Winter Creek Old Barossa Blend 2004
Rhone Red Blends from Barossa Valley , Barossa , Australia
Delivers a nice whiff of white pepper and clove as well as some sweet earth underpinnings meshed with a note of ripe dark raspberry and blackberry fruit. The palate has an engaging, expansive feel, medium-fuller bodied, with smooth tannins wrapped around spicy dark cherry and black raspberry flavors. This should be enjoyed over the next 2-3 years to maximize its fruit vibrancy.
Australian Wine Companion - "Interesting; while not having the weight of McLaren Vale, avoids the cosmetic/jammy nuances the Barossa often has; instead, bright red cherry and raspberry fruits plus fine, silky tannins; good length. Grenache/Shiraz."
The Wine Advocate - "The seductive, peppery, spicy, earthy, dark plum/ruby-hued 2004 The Old Barossa Blend (75% Grenache and 25% Shiraz) possesses abundant amounts of kirsch and black fruit characteristics as well as a hint of wood in the background. This savory red should be enjoyed over the next 2-3 years."
Winter Creek Winery
After considerable experience in the wine industry, David and Pam Cross established the Winter Creek vineyard at Williamstown in the Barossa Valley. The original Winter Creek vineyard was planted exclusively with Shiraz vines and some years ago David and Pam were fortunate in purchasing an old Grenache vineyard adjoining their property. Their philosophy is always to produce the highest quality wine possible and have the unique terroir of the Williamstown region reflected in their wines. Williamstown is located in the most southerly point of the Barossa Valley. In the wettest and coolest part of the valley with the climate being affected by the near proximity of the Barossa Ranges, the cooler Williamstown climate naturally produces wine displaying traditional Barossa richness along with elegance and finesse. The emphasis is very much on intense fruit flavors, complexity and balance. View all Winter Creek Wines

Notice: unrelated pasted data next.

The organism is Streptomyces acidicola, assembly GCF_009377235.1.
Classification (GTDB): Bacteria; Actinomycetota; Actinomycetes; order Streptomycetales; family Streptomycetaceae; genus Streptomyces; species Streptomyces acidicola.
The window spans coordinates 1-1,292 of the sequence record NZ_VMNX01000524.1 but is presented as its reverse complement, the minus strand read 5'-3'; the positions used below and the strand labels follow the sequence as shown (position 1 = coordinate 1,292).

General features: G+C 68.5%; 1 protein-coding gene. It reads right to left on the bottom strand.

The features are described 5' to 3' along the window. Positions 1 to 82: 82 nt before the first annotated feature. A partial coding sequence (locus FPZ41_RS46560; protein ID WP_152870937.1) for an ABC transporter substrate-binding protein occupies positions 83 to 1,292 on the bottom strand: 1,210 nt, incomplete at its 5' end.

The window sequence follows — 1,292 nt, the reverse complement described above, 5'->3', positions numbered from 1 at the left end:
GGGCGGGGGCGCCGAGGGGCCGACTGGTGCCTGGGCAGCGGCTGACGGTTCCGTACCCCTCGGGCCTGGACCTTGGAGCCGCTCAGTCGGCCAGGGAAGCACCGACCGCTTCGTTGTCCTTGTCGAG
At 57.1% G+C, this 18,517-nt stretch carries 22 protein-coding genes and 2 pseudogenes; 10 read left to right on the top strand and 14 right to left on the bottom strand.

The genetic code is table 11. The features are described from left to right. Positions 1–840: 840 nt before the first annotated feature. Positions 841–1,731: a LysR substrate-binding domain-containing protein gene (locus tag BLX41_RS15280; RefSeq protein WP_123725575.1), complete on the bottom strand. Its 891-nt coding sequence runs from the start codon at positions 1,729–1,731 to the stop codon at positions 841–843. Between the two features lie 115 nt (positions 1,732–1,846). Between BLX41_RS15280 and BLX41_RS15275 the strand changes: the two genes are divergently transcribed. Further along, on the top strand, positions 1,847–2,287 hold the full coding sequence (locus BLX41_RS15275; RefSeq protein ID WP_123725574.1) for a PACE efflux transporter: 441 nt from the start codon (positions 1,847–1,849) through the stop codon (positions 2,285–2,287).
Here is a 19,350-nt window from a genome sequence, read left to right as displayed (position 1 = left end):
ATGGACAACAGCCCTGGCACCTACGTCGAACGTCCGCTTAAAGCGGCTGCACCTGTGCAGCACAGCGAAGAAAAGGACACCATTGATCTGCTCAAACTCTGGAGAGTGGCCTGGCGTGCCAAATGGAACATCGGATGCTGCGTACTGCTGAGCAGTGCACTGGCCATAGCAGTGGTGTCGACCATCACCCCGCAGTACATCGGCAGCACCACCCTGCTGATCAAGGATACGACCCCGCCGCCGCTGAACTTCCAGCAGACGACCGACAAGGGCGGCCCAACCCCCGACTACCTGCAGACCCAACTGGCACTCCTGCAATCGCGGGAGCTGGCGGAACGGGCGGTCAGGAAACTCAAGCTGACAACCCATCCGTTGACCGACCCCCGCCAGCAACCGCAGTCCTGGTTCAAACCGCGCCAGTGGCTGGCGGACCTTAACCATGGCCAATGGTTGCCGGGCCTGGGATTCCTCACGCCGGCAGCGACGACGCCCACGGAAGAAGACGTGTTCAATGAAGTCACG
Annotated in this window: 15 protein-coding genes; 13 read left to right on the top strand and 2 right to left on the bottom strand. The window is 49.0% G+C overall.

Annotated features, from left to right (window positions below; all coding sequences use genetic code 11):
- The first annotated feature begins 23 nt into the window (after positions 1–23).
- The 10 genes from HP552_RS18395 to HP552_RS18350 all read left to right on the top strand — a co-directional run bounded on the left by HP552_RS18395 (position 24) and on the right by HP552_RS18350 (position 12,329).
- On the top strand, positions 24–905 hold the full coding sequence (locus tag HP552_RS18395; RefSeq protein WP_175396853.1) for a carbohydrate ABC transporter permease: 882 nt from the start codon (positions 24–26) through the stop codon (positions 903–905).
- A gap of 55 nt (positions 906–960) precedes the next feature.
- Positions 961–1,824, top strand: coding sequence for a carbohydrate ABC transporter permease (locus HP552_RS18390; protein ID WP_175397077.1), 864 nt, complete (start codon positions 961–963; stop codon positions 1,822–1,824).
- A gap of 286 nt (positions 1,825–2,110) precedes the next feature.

About Barossa Valley
The Barossa zone consists of two sections - the Barossa Valley and the Eden Valley. Wines from the Eden Valley can be labelled Barossa or Barossa Valley.
Situated just a bit east of the large city of Adelaide, Barossa is Australia's wine headquarters. Mega producers are based here, boutique wineries call it home and a majority of the habitants claim their income on the wine industry. The valley is strewn with a series of hamlets, small towns spotted throughout the region.
Barossa ValleyBarossa is red-wine territory, with red grapes consisting of about two-thirds of the region's plantings. The reds, Shiraz in particular, are lauded for their rich, concentrated flavors and aging potential. Old vines of Shiraz and Grenache are popular, many up to 80 years old. The valley is home to some of the most famous vineyards of Australia - this is where the first Penfolds Grange was made. Whites are also found, mainly from the Semillon grape – these wines are as full-bodied as the reds although harder to find. Riesling and Chardonnay are also planted.
Eden ValleyRight next to Barossa Valley, but a bit higher in elevation, Eden Valley is an ideal neighbor. Many wineries source vineyards from both areas as the climate difference in Eden Valley leads to wines of a different character. Reds are still mainly Shiraz and Grenache, but the wines are often more restrained and less dense than those in the Barossa Valley. Whites are popular here too. Eden Valley Rieslings and Semillons are particularly excellent.
About AustraliaLike the United States, which is about the same size, Australia's winemaking regions are huddled into one or two pockets of the country. The state of South Australia, which produces about 60% of the country's wine, also has the most wineries and sub-regions, including McLaren Vale, Clare Valley, Coonawarra and Barossa Valley. New South Wales is home to the Hunter Valley, while the smaller, southern state of Victoria is best known for theYarra Valley. Head way west to the very large state of Western Australia and you'll find the tiny region of Margaret River at the southern tip.
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